After 35 years at the helm of the ceramics studio, Professor Joe Mannino will be retiring at the end of this semester. During his tenure at the School of Art, Joe has inspired scores of students to discover the pleasures of working with one of the world’s oldest art materials and to reimagine the possibilities of clay for present-day expression. As an artist, Joe’s work mines the deep history of ceramic sculpture to bring awareness to contemporary political issues.
Although centered in the ceramics studio, Joe’s dedication to the School of Art and our students extends beyond this area. When he started at CMU in 1986, he worked to make ceramics more integrated into the sculpture area, allowing students to move more fluidly between mediums. He helped develop a series of Art in Context courses, which would later evolve into the Contextual Practice area. From 2001 to 2004, he served as the point person for the first major Doherty Hall renovation, and he served as Associate Head of the School of Art from 2002 to 2006. What alumni will remember most, however, is Joe’s unending enthusiasm for the possibilities of clay, his excitement for helping students achieve experimental work, and his wealth of knowledge of ceramics, sculpture, and site-work. In 2013, the College of Fine Arts awarded him the Henry Hornbostel Award for Excellence in Teaching.
“I love teaching, and I am always invigorated and inspired when I work with my students,” said Joe. “What I’m going to miss the most in retirement is working with the students in the studio, watching them develop as artists, and following their careers and accomplishments after they graduate.”
Joe came to Carnegie Mellon University after brief teaching stints at the University of California, Davis; Ohio State University; California College of Arts; and Sweet Briar College. He received his MFA from Southern Illinois University.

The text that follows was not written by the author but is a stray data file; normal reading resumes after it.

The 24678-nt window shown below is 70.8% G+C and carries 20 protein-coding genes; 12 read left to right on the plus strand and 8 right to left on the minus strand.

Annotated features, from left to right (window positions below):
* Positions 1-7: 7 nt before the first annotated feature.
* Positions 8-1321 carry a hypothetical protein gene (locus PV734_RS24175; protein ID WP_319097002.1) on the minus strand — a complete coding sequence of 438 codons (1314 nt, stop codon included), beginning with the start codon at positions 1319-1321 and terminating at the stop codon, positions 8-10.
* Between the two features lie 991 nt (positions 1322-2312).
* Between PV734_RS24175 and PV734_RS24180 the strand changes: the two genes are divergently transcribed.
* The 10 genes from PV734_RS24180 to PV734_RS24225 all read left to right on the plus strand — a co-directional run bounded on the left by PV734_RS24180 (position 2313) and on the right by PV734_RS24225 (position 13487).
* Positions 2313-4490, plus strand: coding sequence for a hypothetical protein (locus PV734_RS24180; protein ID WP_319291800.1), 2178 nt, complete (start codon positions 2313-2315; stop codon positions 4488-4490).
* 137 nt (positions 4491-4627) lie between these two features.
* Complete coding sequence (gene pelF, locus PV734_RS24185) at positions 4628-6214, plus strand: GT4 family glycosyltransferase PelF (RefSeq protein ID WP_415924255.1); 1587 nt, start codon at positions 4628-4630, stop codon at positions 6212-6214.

Joe’s own artistic practice, primarily in clay, is often ambitious in scale and form, requiring a great depth of skill and profound knowledge of material. He integrates large, classical architectural forms with modern subjects to emphasize the political influence of imagery and symbolic elements. Extending beyond ceramics, Joe has also worked in metal, wood, and photography, and his installations create dialogue between various forms and methods of expression. Over his career, he has exhibited across the country and his works are found in the permanent collections of the Arlington Arts Center, VA; City of Sacramento, CA; the di Rosa Center for Contemporary Art, Napa, CA; the Kohler Arts Center, Sheboygan, WI; the Renwick Gallery of the Smithsonian American Art Museum, Washington, D.C.; and many others.
“Joe is a lively character that I have known since 1977 in California, and as a colleague at CMU in the sculpture area for over thirty years,” said Professor Bob Bingham. “He is a terrific role model to hundreds of students. Joe has produced a tremendous amount of large-scale ceramic sculptures, with a unique way of constructing them in sections to fit in the kilns, and to enable transporting them sensibly. They imbue a presence that cannot be ignored, often referring to historic monuments with a contemporary twist. Joe is extremely generous with his time and knowledge—an inspiration in a multitude of ways.”
“Joe’s talent for nurturing student creativity and experimentation is extraordinary,” said Head of School Charlie White. “For over three decades, his passion for teaching, for clay as a material, and for the power of art to communicate important messages has helped develop an impressive pedigree of successful artists and creatives. We will miss his unending enthusiasm, positivity, and profound knowledge of ceramics and object-making when he retires at the end of this semester.”
On campus, students, faculty, staff, and visitors can see a series of tiles by Joe on the exterior of the Cohon University Center, which he created by casting the hands of CMU community members. His large-scale sculpture “Gasp,” fired on site in Pittsburgh’s Mellon Park in 1990, was originally intended to be installed for one-year, but thanks to its popularity and critical environmental message, the work remains there today.